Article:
Wednesday, October 07, 2015

Love and football

The irony of moving around from country to country as a kid is that it left me feeling like I had great experiences in various locations, but not much in the way of a strong sense of place.  As much as I love the way I grew up and wouldn't change it for anything, I'm always a little envious of people who Are From Somewhere - they grew up there, maybe they went away to college but they came back, they're settled in a place that is intimately familiar to them, they have family there. There is a physical place that is home to them and a part of them.

But when people ask me where I'm from, the answer isn't a place.  It's a description of the way I grew up.

I don't feel like I'm really from anywhere.  I was born in Cyprus, but I haven't been there since I was two years old and I don't remember it at all.  Greek was my first language, but I couldn't tell you a single word in Greek right now.  It's not where I'm from.  Same with pretty much every other place I lived.  I'm not from Venezuela.  I'm not from Israel. I'm not from India.

I loved India, and I would love to go back, but it wouldn't be the same without the people I experienced it with.  It's those people that feel like home to me, whether we're at the embassy compound playing pool between classes or whether we're in a generic hotel ballroom in Crystal City, Virginia. But I'm not from India.

Same with northern Virginia.  I lived there for a few years in elementary school and then later in high school for a short time, and it's been my parents' home base for 30 years.  I have great friends there, and I like going back.  I bought my plane tickets to take the kids to my parents' house for the annual Thanksgiving pilgrimage to Virginia with the family, which always makes me happy.  But I'm not from there.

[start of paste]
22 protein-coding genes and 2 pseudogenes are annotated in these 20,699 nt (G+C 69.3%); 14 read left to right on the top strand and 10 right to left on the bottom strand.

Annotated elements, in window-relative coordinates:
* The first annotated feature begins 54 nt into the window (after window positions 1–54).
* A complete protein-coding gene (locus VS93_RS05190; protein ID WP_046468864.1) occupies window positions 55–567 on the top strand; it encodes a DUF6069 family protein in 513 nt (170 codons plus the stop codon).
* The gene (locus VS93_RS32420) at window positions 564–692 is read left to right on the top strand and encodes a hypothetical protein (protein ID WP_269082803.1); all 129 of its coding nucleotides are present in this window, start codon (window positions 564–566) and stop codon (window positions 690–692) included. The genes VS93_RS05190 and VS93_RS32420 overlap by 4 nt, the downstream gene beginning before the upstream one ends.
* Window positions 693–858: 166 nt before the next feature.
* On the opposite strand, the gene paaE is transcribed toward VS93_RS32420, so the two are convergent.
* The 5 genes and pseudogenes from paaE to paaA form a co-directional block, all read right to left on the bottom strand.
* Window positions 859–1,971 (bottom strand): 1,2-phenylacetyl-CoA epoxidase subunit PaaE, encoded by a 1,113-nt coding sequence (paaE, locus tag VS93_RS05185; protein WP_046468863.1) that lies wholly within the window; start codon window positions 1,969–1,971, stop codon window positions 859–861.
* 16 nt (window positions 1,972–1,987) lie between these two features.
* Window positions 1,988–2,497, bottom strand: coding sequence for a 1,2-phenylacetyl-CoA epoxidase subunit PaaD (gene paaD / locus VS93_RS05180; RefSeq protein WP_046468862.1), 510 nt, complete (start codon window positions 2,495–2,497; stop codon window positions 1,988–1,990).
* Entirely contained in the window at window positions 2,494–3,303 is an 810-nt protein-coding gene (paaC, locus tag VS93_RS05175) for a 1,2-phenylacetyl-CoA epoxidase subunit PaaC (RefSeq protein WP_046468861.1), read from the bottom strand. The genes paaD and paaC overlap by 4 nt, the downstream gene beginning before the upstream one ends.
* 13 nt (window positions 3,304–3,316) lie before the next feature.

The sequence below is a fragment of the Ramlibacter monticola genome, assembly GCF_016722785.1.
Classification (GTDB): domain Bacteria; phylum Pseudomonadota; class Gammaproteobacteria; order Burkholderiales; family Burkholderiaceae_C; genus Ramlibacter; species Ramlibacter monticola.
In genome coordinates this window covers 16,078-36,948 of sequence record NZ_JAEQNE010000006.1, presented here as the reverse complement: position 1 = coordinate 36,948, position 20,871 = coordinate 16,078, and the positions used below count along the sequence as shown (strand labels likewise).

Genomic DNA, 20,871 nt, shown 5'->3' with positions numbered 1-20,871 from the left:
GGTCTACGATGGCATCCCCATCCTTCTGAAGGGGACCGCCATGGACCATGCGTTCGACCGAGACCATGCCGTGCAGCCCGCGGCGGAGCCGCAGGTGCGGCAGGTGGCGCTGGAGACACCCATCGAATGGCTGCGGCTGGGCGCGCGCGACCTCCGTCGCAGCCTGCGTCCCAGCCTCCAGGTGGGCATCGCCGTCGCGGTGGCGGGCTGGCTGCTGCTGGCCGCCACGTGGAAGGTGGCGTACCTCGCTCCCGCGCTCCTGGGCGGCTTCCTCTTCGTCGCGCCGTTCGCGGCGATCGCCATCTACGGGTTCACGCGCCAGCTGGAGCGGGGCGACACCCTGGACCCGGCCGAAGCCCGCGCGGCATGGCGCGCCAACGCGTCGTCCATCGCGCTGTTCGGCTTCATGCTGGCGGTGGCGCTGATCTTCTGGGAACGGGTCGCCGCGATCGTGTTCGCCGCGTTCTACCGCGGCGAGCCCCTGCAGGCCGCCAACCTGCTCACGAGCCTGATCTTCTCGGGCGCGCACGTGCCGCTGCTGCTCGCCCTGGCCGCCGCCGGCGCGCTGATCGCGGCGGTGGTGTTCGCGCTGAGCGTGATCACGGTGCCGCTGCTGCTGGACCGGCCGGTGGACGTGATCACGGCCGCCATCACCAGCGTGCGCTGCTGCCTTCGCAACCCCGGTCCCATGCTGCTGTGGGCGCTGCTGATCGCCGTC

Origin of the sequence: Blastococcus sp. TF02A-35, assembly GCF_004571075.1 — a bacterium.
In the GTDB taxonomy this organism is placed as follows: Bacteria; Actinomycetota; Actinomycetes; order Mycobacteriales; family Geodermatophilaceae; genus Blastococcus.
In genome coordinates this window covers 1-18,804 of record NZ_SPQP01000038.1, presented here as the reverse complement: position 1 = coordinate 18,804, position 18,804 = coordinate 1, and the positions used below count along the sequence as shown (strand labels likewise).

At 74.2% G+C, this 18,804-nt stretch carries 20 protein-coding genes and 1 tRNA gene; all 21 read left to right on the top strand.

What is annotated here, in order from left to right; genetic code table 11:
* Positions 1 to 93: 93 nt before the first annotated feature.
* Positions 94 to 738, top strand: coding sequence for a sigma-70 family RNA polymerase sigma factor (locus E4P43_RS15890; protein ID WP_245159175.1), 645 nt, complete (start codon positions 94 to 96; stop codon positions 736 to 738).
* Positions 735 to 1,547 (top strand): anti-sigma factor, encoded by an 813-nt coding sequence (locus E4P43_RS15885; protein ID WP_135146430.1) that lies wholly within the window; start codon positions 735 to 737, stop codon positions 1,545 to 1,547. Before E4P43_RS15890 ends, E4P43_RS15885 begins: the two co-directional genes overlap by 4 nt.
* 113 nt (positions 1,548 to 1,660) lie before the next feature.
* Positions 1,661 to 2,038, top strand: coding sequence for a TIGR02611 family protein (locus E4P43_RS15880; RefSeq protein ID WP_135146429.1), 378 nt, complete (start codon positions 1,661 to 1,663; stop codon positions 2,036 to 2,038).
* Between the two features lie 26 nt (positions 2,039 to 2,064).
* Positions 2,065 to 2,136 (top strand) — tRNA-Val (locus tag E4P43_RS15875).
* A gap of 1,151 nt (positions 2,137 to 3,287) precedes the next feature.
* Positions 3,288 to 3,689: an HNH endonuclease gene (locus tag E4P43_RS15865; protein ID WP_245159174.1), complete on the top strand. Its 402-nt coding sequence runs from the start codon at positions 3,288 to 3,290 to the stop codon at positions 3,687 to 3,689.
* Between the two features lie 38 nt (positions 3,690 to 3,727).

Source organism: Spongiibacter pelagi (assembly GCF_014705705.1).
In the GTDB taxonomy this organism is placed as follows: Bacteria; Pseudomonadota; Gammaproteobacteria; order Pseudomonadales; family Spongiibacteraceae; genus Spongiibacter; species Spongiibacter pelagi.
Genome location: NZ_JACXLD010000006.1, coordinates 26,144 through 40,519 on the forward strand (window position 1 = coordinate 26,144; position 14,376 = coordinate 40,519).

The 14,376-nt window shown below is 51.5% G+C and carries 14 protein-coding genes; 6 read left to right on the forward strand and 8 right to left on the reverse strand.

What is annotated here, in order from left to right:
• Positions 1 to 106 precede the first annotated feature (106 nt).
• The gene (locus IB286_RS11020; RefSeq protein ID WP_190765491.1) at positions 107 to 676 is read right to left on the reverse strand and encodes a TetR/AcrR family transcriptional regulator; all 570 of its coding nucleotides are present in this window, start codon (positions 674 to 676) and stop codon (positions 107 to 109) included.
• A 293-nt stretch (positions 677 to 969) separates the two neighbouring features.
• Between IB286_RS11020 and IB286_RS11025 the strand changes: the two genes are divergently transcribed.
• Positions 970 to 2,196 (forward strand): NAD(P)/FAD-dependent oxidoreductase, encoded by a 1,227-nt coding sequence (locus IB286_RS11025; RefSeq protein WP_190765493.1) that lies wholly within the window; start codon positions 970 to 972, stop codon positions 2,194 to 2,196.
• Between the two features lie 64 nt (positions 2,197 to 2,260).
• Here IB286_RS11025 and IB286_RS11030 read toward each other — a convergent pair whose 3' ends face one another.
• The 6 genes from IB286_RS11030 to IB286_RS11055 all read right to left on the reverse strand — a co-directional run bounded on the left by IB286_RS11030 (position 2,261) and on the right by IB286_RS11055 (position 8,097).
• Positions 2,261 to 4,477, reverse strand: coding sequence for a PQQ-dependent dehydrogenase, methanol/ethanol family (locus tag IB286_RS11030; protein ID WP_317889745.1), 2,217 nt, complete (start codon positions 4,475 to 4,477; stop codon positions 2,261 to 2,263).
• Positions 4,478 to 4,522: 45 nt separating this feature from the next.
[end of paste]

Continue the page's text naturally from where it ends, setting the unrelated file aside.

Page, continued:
In a weird twist, if there's any place that I associate with a familial home, it would be Detroit.  I never lived there - I lived in East Lansing, Michigan for a year when I was seven - but Detroit was where my grandparents and great-grandparents and aunts and uncles and cousins were.  When I flew back to Denver after my Grandpa Leo's funeral, it was the strangest feeling that I was leaving a place to which I felt incredibly strong ties, but which I didn't really ever have any cause to go back to.

In addition to the family ties to Detroit itself, my family has strong ties to the University of Michigan. Particularly its football team.  Both my parents graduated from there, as did uncles and aunts and cousins.  I don't remember a time in my life when I didn't know the words to Hail to the Victors, or when I didn't cheer along with my parents and brothers for the Maize and Blue. We were such superfans that when we were stationed in Israel, my dad got one of his buddies at an Israeli TV station to pull the satellite feed for the Rose Bowl when Michigan was in it, and let us come to the TV station to watch the game in the middle of the fucking night.  And I was happy to go.  It was Michigan football, after all.  Playing in the freaking Rose Bowl.  Of course we were going to be there.

Yet, for all my Michigan fandom, I've never been to a game in Michigan Stadium, a place of legend that holds 115,000 people and is the second largest stadium in the world.  Well, that all changes this weekend, when my wonderful, generous father is taking my brothers and me to Ann Arbor to see the Michigan-Northwestern game.  We will have quality time and recharge our familial batteries and, we're hoping, watch a rejuvenated Michigan team play balls-out and beat Northwestern.  I love being with my father.  I love being with my brothers. For all the physical distance between us, we feel incredibly connected.  I would do anything for them.  They are home to me.

So for a weekend, this place I have never been to, with its ties to football and family, will feel like home, because that's how it works for me.

No comments:

Post a Comment